Ex-Defence Forces member Lisa Smith jailed for 15 months for ISIS membership
Smith was found guilty in May of being a member of the Islamic State group Prosecutor told her trial the mother-of-one had ‘enveloped herself in the black flag of IS’
FORMER Irish soldier and Islamic convert Lisa Smith has been jailed for 15 months for membership of ISIS.
The mother-of-one, who travelled to Syria and became a “propaganda tool” for the terror group, had the sentence handed down at the Special Criminal Court today.
Mr Justice Tony Hunt said the court would make allowance for any time she had already spent in custody.
In May, Smith (40), from Dundalk, Co Louth was found guilty after a non-jury trial of being a member of the Islamic State group between October 28, 2015 and December 1, 2019.
She was acquitted of a second charge of financing terrorism by sending money to a man in May 2015, for the benefit of IS. She had denied both counts.
The court heard Smith converted to Islam after years of conversing online with a leading American ISIS propagandist, John Georgelas.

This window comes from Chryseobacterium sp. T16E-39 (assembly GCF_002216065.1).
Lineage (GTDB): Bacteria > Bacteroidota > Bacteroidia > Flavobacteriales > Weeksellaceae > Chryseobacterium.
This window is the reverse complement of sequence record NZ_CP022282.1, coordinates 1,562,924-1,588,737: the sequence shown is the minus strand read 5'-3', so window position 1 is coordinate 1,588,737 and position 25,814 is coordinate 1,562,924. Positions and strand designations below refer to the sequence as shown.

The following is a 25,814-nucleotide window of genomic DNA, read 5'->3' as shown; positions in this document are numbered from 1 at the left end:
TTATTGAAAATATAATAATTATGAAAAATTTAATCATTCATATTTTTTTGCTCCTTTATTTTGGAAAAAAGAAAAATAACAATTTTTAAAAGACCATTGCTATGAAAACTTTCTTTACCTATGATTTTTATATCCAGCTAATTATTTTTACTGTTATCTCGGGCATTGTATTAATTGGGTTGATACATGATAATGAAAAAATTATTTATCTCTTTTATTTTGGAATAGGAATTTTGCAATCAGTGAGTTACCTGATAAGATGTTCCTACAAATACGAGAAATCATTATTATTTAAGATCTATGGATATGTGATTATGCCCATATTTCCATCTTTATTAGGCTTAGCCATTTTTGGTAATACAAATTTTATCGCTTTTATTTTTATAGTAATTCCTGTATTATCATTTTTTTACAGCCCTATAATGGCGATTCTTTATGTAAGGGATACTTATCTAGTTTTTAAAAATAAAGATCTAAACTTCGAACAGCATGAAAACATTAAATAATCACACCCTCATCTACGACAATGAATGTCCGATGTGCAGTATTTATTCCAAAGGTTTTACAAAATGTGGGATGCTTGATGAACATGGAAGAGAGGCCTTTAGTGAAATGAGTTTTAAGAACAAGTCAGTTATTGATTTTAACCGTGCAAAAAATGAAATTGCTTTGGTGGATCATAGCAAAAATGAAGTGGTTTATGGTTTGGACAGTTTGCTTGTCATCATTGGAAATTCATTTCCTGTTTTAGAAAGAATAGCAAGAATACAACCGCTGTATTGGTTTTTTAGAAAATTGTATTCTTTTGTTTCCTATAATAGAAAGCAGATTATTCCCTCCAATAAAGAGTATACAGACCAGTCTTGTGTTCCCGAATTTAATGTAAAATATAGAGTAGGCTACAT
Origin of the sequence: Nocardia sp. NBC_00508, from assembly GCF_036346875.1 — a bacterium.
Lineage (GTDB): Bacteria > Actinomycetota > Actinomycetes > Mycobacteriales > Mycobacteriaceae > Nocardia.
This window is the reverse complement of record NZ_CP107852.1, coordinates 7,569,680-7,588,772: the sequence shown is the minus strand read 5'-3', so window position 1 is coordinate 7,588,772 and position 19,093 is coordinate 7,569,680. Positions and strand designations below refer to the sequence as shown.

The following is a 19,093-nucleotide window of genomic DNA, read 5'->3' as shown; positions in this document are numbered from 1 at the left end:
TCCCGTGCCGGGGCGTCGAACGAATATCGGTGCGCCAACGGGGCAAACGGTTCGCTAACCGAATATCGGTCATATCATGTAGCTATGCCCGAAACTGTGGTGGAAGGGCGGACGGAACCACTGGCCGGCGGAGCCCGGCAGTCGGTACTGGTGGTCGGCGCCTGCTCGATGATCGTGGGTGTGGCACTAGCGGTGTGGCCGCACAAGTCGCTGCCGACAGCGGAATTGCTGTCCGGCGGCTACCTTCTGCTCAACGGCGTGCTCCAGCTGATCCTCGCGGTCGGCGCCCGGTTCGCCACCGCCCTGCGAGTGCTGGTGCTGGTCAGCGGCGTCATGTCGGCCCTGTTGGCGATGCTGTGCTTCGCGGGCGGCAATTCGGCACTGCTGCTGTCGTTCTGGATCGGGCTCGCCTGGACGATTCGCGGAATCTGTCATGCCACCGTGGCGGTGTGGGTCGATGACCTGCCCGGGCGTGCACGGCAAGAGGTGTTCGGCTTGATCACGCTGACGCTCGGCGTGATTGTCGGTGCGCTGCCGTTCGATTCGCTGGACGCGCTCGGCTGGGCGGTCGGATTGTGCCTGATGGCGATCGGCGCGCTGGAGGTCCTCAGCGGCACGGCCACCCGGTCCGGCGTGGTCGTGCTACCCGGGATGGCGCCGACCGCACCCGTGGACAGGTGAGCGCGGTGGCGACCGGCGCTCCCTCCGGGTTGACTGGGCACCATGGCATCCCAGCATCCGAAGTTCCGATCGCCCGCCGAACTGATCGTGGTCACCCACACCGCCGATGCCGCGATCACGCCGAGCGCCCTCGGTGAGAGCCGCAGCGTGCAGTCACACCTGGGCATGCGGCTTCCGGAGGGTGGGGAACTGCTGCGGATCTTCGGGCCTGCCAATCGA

She left the Irish Defence Forces and later travelled to Syria during the country's civil war, in answer to terrorist leader Abu Bakr al-Baghdadi’s call to Muslims to join the caliphate.
Smith married British jihadist Sajid Aslam and became part of the "life blood" of ISIS as a propaganda tool and as a woman who would help to build the Islamic State, the court heard.
Prosecutor Sean Gillane said while she was not involved in combat, she had “enveloped herself in the black flag of IS.”
When the caliphate collapsed in 2019, Smith fled with her daughter and ended up in Syrian refugee camps before being deported to Ireland from Turkey.
Smith denied aiding the terror group and her defence was that she had travelled to Syria out of religious obligation.
In its verdict in May, the three-judge court found Smith had travelled to Syria "with her eyes open" and pledged allegiance to the organisation led by terrorist leader al-Baghdadi.
At a sentence hearing two weeks ago, Smith's defence described her as a "very damaged” and "vulnerable person" who suffered from mental health issues and was “looking for answers” when she converted to Islam.
In her quest for knowledge she "did not fully appreciate that her mentor's views were not the norm,” her barrister Michael O’Higgins said.
She had also suffered a violent and abusive marriage, he said. Mr O’Higgins argued that Smith's time spent in custody in Syria should offset any jail term here.
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